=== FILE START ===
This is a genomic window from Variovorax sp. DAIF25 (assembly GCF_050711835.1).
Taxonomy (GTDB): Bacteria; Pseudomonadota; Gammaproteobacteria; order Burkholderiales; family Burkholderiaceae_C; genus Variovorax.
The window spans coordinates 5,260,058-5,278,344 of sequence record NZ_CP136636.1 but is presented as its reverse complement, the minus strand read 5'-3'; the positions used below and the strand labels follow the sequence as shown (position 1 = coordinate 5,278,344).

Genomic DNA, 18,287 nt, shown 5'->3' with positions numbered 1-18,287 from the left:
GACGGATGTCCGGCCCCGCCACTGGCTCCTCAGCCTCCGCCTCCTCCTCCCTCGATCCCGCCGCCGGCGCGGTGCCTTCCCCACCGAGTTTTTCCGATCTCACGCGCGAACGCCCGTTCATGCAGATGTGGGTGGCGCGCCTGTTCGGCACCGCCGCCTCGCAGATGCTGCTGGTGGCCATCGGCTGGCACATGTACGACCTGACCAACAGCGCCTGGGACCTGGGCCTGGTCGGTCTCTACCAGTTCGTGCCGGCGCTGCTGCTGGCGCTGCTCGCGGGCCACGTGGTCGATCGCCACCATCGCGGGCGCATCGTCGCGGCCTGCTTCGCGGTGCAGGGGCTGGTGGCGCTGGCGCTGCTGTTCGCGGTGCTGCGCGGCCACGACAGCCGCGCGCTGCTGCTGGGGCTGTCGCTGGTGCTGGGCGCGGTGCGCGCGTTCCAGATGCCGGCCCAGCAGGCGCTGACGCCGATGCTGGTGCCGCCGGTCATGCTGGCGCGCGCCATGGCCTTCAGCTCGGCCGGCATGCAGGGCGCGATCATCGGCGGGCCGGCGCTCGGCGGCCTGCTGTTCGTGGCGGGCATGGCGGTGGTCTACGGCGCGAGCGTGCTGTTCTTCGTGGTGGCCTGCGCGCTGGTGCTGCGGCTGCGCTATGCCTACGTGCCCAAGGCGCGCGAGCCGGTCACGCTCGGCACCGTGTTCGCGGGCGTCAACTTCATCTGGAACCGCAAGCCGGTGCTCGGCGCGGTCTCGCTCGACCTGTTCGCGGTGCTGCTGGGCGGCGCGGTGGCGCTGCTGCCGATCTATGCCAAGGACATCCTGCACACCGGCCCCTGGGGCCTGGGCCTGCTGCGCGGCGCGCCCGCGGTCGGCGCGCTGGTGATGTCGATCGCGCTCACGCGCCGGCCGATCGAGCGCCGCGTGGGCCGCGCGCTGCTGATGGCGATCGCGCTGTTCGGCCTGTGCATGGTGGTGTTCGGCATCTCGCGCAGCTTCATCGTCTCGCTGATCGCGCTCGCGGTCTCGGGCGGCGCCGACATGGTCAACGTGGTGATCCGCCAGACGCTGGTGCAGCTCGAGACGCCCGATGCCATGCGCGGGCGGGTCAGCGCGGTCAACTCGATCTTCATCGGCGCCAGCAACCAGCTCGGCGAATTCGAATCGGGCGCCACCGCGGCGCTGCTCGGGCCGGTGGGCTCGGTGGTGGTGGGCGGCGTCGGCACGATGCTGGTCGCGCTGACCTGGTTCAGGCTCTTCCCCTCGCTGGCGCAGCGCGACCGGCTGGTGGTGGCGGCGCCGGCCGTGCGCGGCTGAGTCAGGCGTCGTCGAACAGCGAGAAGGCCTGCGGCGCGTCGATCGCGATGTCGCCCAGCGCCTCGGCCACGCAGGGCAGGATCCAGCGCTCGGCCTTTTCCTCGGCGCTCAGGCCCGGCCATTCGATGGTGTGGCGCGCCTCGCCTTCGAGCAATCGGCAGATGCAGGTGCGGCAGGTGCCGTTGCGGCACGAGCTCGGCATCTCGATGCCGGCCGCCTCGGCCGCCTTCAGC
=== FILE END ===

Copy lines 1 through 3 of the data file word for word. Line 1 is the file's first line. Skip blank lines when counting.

This is a genomic window from Variovorax sp. DAIF25 (assembly GCF_050711835.1).
Taxonomy (GTDB): Bacteria; Pseudomonadota; Gammaproteobacteria; order Burkholderiales; family Burkholderiaceae_C; genus Variovorax.
The window spans coordinates 5,260,058-5,278,344 of sequence record NZ_CP136636.1 but is presented as its reverse complement, the minus strand read 5'-3'; the positions used below and the strand labels follow the sequence as shown (position 1 = coordinate 5,278,344).